2. Odd Duck

1201 S. Lamar Blvd. 512-433-6521,

The place: The window-wrapped restaurant shines with modernist sparkle but maintains the rustic soul that fueled the namesake trailer that first brought chef-partner and four-time James Beard finalist Bryce Gilmore to attention. The hodgepodge of vintage dishware and penciled measurements of staff members’ heights on a column in the back of the restaurant add to the homey vibe.

The sandwich: It’s almost not a fair fight. Gilmore and Co. take an artisanal approach to everything they do. So, when they choose to elevate a burger, taco or fried chicken sandwich, those foods ascend to almost unrecognizable heights. I mean,who uses creamy homemade egg salad as the base spread for a sandwich? It spills from hearty “birdman bread” flecked with sunflower and sesame seeds. The sandwich hits myriad flavor points with savory fried chicken breast and thigh,sweet honey mustard, tangy and aromatic pickled fennel, cool mint and spicy Thai chili. ($12)

3. Luke’s Inside Out

1109 S. Lamar Blvd. 512-589-8883,

The place: You don’t expect rosemary beef loin or cranberry potatoes with an arugula salad from a trailer, but this isn’t your average trailer. Chef-owner Luke Bibby worked in Austin kitchens and catered backstage for musicians for decades before launching this little red trailer with his merry band of pranksters outside the Gibson bar.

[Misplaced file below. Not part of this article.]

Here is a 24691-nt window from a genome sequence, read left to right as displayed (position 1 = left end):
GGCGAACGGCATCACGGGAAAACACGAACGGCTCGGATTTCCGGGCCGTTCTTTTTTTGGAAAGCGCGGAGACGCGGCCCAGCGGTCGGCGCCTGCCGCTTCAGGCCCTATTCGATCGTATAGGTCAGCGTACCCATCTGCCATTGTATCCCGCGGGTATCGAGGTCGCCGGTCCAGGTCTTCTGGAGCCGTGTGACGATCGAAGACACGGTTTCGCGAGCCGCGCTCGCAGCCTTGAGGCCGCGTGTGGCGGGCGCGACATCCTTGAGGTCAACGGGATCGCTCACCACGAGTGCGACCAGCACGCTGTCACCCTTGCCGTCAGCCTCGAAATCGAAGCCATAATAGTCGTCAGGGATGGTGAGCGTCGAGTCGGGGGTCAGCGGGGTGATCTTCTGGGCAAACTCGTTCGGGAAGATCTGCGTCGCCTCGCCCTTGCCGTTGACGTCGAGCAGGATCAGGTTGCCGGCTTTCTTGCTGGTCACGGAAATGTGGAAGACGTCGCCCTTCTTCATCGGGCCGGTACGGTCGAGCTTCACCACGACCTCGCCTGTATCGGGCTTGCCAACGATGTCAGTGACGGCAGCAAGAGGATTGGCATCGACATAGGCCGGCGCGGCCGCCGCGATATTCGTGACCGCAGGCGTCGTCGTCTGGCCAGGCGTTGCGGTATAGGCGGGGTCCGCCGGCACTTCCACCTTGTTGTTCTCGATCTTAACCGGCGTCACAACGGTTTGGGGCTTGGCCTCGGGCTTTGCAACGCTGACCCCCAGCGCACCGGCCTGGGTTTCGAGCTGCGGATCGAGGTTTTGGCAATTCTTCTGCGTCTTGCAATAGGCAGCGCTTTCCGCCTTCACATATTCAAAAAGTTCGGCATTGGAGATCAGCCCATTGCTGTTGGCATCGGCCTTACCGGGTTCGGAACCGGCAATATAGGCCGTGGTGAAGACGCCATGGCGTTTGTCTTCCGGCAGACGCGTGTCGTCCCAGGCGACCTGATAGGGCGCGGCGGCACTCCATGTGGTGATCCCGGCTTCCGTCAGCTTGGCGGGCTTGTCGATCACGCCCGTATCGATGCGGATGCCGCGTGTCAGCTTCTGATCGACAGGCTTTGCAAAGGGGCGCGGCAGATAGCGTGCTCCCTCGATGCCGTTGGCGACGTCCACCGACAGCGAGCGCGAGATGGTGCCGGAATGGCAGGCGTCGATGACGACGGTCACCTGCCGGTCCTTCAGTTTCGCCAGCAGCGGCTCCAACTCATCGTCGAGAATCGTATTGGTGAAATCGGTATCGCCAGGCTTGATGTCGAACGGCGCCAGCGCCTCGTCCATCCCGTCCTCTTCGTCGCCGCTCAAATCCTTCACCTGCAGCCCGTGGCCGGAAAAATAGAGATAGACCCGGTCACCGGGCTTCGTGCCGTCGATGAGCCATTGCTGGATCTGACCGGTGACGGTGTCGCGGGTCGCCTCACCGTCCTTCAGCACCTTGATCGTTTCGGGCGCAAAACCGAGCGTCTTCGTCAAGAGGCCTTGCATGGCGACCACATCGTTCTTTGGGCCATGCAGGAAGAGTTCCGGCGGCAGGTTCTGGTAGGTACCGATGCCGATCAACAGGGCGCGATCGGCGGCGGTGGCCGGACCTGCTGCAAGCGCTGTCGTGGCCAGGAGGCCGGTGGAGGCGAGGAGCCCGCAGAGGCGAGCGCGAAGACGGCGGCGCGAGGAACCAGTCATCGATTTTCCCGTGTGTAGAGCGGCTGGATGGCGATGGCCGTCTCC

The sandwich: Here’s a messy sandwich well suited for the sloppy drunk or the more dignified dinner crowd. Bibby has a professed love for Szechuan cuisine, and it’s evident in this saucy sandwich that puts a slight numb on your lips with Szechuan peppercorns. The sticky marinade means less of a shell on this fried sandwich dressed out with Sichuan mayonnaise, red onion and tangy cabbage slaw and toasted sesame seeds that linger with a nutty finish. The soft baguette never stood a chance. ($10)

4. Jack Allen’s Kitchen

7720 Texas 71. 512-852-8558; 2500 Hoppe Trail, Round Rock. 512-215-0372; 3600 Loop 360. 512-351-9399;

The place: One of the godfathers of the Austin dining scene (and actual father of one of its best chefs, Bryce Gilmore), former Z’Tejas executive chef Jack Gilmore has created a demi-empire with his refined country kitchens that have developed legions of fans outside the center of town.

The sandwich: The menu promises to chicken fry just about anything. So, while there’s no fried chicken sandwich on the menu, you can still get a fried chicken breast subbed for the meat of other sandwich creations. Go with the Fat Jack. Unlike his son, pops doesn’t take a highfalutin approach to the fried chicken sandwich. Yes, the mayonnaise gets a jalapeño kick, and the dill pickles are homemade (when local cucumbers are in season), but this beast comes straight at your nostalgia centers with sweet and smoky hickory sauce, a layer of melting cheddar cheese and crispy slabs of bacon that extend beyond the bun on all sides. ($10.99)